It came with a set of keys for a lock my brother had no problem picking. As I recall, it was pink and emblazoned with flowers. Or maybe it was Care Bears? What I do remember clearly about my childhood diary was the simple language and the simple sentences that when re-read seemed to describe a simple life. “Today was fun.” “I went to the park.” “My brother is a jerk.”

I became so tired of my boring prose that I typically abandoned contributing all together, resulting in less than 10 per cent of the pages scribbled on. Down the road, I’d start over, often with a new diary, enter “My brother is a jerk” and again quit with only a few pages completed.

Flash forward to today and I successfully put pen to paper. This time around I focus less on the written word and more on creativity by including photos, drawings and ephemera. And instead of calling it a diary, it’s an art journal. Though the name is different, the basic premise is the same—to document feelings and experiences.

And I’m far from alone. Not only do art schools offer art journaling classes and bookstores stock a large selection of books on the subject, teachers in training at the University of Victoria are taught about the benefits of including art journaling in their classroom activities. It’s an easy way to encourage creativity in the written and visual arts along with highlighting the importance of observation skills and expressing feelings.

It’s easy and relatively inexpensive to get started. Buy a few items to get started and build on your supplies as you learn what you and your kids like to use. Some supplies you may already have in your craft kit.

Supply List
• Journal or sketch pad: There are many different sizes and styles to choose from. I suggest journals with thick paper to withstand felt tip markers, paint or the weight of glue and ephemera. Coil bound journals sit flat so they are easy to work with, and I prefer unlined pages.

• A variety of pens: Pens come in all shapes, sizes and colours—wide tip, fine tip, brush tip, calligraphy, felt, ball point, glitter, metallic, blue, black, red and every other colour imaginable. Experiment with pens you already own and figure out what you prefer—for young children, Crayola will probably do. My favourite art store pens are Staedtler pigment liners and Sakura Pigma Micron; both brands come in multiple thicknesses and colours. Sharpie also makes good-quality pens in many colours and sizes.

• Pencils: regular HB pencils will work just fine, but if you find sketches starting to form a big part of your kids’ journals, try pencils specifically for sketching, or graphite pencils.

• Scissors: a small pair of craft or household scissors will do.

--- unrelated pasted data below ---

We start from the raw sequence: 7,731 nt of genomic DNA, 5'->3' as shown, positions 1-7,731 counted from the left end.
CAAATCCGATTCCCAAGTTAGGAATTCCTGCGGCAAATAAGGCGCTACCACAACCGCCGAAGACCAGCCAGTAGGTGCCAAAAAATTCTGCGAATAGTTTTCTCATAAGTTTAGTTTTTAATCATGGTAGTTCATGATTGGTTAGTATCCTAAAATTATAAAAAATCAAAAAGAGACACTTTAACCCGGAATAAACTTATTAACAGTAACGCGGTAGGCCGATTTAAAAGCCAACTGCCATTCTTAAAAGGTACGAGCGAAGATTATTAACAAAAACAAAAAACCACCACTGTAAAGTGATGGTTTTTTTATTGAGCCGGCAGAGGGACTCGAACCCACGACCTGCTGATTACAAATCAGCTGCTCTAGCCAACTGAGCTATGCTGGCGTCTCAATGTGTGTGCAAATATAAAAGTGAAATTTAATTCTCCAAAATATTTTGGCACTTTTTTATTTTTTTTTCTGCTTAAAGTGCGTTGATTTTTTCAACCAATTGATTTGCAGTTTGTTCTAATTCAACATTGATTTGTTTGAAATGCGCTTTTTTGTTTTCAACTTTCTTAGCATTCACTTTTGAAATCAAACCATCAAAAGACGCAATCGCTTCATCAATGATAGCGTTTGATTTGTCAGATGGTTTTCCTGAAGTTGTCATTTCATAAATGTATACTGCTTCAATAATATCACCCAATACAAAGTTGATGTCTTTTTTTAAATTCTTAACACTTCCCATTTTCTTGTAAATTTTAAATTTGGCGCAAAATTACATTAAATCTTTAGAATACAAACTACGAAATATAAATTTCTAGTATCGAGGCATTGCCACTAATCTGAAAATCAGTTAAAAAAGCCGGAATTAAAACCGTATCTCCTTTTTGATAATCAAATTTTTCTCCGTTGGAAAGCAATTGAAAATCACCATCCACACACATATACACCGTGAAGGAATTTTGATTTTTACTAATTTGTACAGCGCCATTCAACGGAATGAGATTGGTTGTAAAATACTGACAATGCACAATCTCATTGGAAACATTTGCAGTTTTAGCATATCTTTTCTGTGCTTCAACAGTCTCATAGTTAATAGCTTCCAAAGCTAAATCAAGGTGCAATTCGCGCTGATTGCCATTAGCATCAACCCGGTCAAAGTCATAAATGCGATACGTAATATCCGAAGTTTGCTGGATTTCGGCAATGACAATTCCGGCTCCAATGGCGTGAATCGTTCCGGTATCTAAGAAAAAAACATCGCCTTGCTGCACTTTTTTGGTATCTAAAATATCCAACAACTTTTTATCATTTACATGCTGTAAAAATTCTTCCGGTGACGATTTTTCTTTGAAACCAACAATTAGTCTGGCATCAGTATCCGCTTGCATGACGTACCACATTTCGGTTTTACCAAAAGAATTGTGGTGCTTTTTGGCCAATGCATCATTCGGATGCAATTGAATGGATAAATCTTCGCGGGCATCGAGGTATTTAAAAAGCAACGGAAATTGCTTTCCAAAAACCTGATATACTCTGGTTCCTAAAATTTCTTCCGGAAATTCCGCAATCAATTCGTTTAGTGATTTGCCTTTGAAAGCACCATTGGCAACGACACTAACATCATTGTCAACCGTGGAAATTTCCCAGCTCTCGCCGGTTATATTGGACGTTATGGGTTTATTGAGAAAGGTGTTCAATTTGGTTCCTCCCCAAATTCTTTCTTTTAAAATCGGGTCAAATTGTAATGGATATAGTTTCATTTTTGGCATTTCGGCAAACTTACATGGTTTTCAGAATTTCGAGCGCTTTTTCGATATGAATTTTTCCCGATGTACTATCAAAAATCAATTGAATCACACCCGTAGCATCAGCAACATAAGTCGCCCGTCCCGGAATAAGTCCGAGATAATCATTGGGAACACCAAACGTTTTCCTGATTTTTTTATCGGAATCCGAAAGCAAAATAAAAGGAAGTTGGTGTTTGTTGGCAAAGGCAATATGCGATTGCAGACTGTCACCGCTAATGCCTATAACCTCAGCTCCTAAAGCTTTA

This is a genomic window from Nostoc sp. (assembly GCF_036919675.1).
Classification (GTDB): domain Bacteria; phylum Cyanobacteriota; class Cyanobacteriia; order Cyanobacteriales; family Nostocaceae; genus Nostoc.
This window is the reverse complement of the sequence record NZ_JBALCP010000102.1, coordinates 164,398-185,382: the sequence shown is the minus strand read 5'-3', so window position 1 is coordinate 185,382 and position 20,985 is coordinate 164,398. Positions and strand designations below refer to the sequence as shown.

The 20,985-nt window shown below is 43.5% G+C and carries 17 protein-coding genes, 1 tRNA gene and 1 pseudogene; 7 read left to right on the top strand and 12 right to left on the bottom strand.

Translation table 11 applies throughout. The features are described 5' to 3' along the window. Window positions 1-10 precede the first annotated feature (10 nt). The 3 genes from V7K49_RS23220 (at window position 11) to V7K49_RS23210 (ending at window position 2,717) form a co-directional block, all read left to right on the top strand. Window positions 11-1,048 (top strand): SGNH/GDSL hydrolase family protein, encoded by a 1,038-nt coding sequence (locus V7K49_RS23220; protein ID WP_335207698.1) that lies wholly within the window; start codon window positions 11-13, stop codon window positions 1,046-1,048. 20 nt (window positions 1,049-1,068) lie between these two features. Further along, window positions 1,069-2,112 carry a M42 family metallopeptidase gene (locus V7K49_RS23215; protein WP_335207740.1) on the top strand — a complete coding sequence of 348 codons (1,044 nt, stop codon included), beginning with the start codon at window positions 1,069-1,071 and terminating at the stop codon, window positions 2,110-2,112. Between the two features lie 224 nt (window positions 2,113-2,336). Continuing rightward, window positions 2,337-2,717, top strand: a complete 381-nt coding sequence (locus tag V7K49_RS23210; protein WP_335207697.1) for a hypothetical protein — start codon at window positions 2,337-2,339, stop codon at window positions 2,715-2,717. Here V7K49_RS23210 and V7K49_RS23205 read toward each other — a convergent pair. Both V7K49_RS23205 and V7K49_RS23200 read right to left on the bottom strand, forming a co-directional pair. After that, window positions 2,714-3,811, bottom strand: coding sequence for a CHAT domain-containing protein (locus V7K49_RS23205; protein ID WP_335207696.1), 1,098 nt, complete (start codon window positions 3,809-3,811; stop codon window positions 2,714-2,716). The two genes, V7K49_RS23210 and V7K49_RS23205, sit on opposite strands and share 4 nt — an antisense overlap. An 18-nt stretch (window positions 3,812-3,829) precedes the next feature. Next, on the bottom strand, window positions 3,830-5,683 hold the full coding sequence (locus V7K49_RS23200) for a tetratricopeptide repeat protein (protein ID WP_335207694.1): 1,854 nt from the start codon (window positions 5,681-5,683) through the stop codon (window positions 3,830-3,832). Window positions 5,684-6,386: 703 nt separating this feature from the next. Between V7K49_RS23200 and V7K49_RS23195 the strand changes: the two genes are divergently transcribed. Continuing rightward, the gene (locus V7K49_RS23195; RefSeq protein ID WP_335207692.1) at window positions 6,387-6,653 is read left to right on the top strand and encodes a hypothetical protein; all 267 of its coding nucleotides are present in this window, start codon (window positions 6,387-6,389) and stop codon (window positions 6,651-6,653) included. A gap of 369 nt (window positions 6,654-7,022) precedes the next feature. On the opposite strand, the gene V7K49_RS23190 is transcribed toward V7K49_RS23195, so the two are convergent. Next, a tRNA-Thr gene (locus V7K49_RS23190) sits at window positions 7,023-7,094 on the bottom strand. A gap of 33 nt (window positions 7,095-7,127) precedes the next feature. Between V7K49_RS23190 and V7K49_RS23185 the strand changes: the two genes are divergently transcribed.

• Adhesives: another one to play with and determine what you like. Glue sticks are great and less messy than white glue but I also like double-sided adhesive squares, especially when travelling or not journaling at home.

• Envelopes: small to medium envelopes that can be adhered to journal pages. These make great pockets for treasures or extra bits and pieces that won’t fit on the page.

• Watercolours: watercolours can be intimidating—not to mention expensive—so start with a small ready-to-go pallet of about eight colours or even watercolour pencils. Watercolour pencils resemble regular coloured pencils, but if a wet brush is applied over your drawing, the effect goes from pencil to watercolour paint.

• Paint brushes: you’ll need these if you choose to use watercolours. They can also be used to brush on white glue.

• Rubber stamps: rubber stamp letters are perfect for art journaling, but other stamps can be used as well. Don’t forget an ink pad; black is a great starting choice.

Tips and Tricks
1. Anything goes. Focus more on being creative than the perfect sentence structure. If your child is a natural writer, there may be more words on the page than images. If an artist is brewing, the opposite might ring true. The joy of an art journal is they get to explore and create whatever they want.

2. Encourage the use of ephemera. Ephemera is defined as anything that is meant to exist for a short period of time—tickets, receipts, pamphlets, cookie fortunes, food labels, etc. Looking back, it is those “supposed-to-be” short-lived items that provide me with the best opportunity to reflect on my experiences.

3. Other bits and pieces that can be incorporated are postage stamps from mail received, maps, business cards and greeting cards. Most items are free.

4. In the digital world we rarely print photos. Encourage your kids to use photos to help them tell their story and express how they felt about an experience. If they are creating a journal while travelling, have them leave some random pages blank so they may add their photos at a later date.

5. Change-up the style of hand-lettering. Use a mixture of printing and writing. Try all lower case, all capitals, calligraphy or add curly-cues, dots or slants to the letters. Forget straight lines—make the words uneven or write in a circle.

6. If adding to the journal on a daily basis seems daunting, make it a weekend journal or a themed journal—movies, books, travel or nature.

7. Have fun!

Recommended Reading
The Decorated Journal, Creating Beautifully Expressive Journal Pages. Gwen Diehn

1000 Artist Journal Pages. Dawn DeVries Sokol

• Art journaling by Somerset Studio magazine

• daisyyellow.squarespace.com.

Tina Kelly is the Visitor Experience Director at the Shaw Ocean Discovery Centre. She loves the creative process and how art journaling allows her to reminisce about what she saw and how she felt while traveling.